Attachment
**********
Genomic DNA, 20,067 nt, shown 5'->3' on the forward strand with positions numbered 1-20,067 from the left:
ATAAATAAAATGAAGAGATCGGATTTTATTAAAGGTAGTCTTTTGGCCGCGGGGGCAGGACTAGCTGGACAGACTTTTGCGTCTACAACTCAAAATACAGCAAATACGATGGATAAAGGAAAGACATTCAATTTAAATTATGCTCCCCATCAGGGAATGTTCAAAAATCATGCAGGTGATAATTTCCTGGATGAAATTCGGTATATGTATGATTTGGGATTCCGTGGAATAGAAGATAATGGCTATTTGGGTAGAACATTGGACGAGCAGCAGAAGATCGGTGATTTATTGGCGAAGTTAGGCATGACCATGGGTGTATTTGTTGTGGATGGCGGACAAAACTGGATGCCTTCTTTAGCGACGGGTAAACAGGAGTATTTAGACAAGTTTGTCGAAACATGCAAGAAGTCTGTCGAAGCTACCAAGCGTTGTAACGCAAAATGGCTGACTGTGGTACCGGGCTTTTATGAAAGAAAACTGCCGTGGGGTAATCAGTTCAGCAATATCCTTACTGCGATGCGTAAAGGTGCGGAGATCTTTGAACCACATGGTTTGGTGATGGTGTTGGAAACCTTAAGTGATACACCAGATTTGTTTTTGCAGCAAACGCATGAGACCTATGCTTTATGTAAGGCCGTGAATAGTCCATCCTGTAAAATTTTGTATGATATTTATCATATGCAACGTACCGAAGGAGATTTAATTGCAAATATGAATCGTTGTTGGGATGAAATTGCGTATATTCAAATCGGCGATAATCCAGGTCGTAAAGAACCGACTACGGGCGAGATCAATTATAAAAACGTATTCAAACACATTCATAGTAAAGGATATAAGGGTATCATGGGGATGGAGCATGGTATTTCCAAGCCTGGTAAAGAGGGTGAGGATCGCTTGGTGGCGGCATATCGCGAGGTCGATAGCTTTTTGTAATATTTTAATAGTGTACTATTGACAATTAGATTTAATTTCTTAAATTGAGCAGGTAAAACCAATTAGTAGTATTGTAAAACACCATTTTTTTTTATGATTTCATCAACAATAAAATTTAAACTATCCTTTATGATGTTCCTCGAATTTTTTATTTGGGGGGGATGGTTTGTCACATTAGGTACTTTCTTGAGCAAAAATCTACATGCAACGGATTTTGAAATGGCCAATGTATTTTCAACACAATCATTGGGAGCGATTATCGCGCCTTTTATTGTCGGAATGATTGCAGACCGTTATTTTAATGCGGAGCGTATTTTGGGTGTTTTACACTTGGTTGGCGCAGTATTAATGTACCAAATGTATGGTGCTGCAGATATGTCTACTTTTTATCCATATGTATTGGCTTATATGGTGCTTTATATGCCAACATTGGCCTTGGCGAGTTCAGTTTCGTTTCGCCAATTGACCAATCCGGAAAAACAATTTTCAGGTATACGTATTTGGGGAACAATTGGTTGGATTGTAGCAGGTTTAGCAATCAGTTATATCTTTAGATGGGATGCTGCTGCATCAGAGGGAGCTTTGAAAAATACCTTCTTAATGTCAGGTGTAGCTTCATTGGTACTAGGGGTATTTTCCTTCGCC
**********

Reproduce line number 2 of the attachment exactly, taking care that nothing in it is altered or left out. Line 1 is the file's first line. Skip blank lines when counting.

ATAAATAAAATGAAGAGATCGGATTTTATTAAAGGTAGTCTTTTGGCCGCGGGGGCAGGACTAGCTGGACAGACTTTTGCGTCTACAACTCAAAATACAGCAAATACGATGGATAAAGGAAAGACATTCAATTTAAATTATGCTCCCCATCAGGGAATGTTCAAAAATCATGCAGGTGATAATTTCCTGGATGAAATTCGGTATATGTATGATTTGGGATTCCGTGGAATAGAAGATAATGGCTATTTGGGTAGAACATTGGACGAGCAGCAGAAGATCGGTGATTTATTGGCGAAGTTAGGCATGACCATGGGTGTATTTGTTGTGGATGGCGGACAAAACTGGATGCCTTCTTTAGCGACGGGTAAACAGGAGTATTTAGACAAGTTTGTCGAAACATGCAAGAAGTCTGTCGAAGCTACCAAGCGTTGTAACGCAAAATGGCTGACTGTGGTACCGGGCTTTTATGAAAGAAAACTGCCGTGGGGTAATCAGTTCAGCAATATCCTTACTGCGATGCGTAAAGGTGCGGAGATCTTTGAACCACATGGTTTGGTGATGGTGTTGGAAACCTTAAGTGATACACCAGATTTGTTTTTGCAGCAAACGCATGAGACCTATGCTTTATGTAAGGCCGTGAATAGTCCATCCTGTAAAATTTTGTATGATATTTATCATATGCAACGTACCGAAGGAGATTTAATTGCAAATATGAATCGTTGTTGGGATGAAATTGCGTATATTCAAATCGGCGATAATCCAGGTCGTAAAGAACCGACTACGGGCGAGATCAATTATAAAAACGTATTCAAACACATTCATAGTAAAGGATATAAGGGTATCATGGGGATGGAGCATGGTATTTCCAAGCCTGGTAAAGAGGGTGAGGATCGCTTGGTGGCGGCATATCGCGAGGTCGATAGCTTTTTGTAATATTTTAATAGTGTACTATTGACAATTAGATTTAATTTCTTAAATTGAGCAGGTAAAACCAATTAGTAGTATTGTAAAACACCATTTTTTTTTATGATTTCATCAACAATAAAATTTAAACTATCCTTTATGATGTTCCTCGAATTTTTTATTTGGGGGGGATGGTTTGTCACATTAGGTACTTTCTTGAGCAAAAATCTACATGCAACGGATTTTGAAATGGCCAATGTATTTTCAACACAATCATTGGGAGCGATTATCGCGCCTTTTATTGTCGGAATGATTGCAGACCGTTATTTTAATGCGGAGCGTATTTTGGGTGTTTTACACTTGGTTGGCGCAGTATTAATGTACCAAATGTATGGTGCTGCAGATATGTCTACTTTTTATCCATATGTATTGGCTTATATGGTGCTTTATATGCCAACATTGGCCTTGGCGAGTTCAGTTTCGTTTCGCCAATTGACCAATCCGGAAAAACAATTTTCAGGTATACGTATTTGGGGAACAATTGGTTGGATTGTAGCAGGTTTAGCAATCAGTTATATCTTTAGATGGGATGCTGCTGCATCAGAGGGAGCTTTGAAAAATACCTTCTTAATGTCAGGTGTAGCTTCATTGGTACTAGGGGTATTTTCCTTCGCC